If a seller does not charge the applicable sales tax on a transaction, consumers are supposed to remit the associated use tax. In reality, very few consumers comply. Since it is far too costly to effect these collections, state laws hold sellers liable for unpaid sales tax.
Where must I pay?
Physical presence has long been the bright line test for whether a state has the right to impose a sales tax collection and remittance requirement on a company. While physical presence certainly includes a brick and mortar location within the state, it also covers activity such as periodic visits from traveling sales representatives.
Given the rise of internet-based retailing, consumers may purchase goods online from a company without a traditional physical presence in their state. In order to adapt, many states have expanded their concept of “physical presence.” For example, if an affiliate company with a brick and mortar presence in a state accepts product returns on the company’s behalf, the internet retailer may be deemed to have a physical presence in that state. A “physical presence” can also be inferred when a commissioned agent located in a state directs internet traffic to a company’s website, even if that company has no other connection to the agent’s state.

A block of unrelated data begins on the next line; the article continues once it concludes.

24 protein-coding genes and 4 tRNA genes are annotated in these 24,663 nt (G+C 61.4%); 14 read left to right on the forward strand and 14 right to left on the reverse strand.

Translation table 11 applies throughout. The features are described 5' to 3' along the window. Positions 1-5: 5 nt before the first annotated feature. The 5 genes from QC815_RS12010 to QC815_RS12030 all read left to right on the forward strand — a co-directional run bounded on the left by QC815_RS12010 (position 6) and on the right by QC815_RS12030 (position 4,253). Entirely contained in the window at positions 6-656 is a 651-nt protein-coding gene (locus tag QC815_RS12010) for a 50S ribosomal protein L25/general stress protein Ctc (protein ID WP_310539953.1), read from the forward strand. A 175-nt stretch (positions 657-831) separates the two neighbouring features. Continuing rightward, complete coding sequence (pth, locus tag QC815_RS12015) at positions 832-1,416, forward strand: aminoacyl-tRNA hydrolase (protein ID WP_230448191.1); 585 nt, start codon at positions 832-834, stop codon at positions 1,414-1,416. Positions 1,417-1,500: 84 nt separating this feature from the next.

The rules are unique to each state and can be murky when it comes to direct sales by internet retailers. The Marketplace Fairness Act is pending in Congress which would require companies without a physical presence to collect and remit sales tax on behalf of their out-of-state consumers. This legislation would shore up the gap in largely underreported use tax by consumers.
What's the tax rate?
Among states that collect sales tax, rates range between 4-7% of sales on average. Local jurisdictions often also impose sales taxes. For example, a teddy bear purchased at the FAO Schwartz store in New York City would be subject to the 4% state sales tax, the 4.5% New York City sales tax, and a 0.375% Metropolitan Commuter Transportation District tax, for a grand total of 8.875% in sales tax.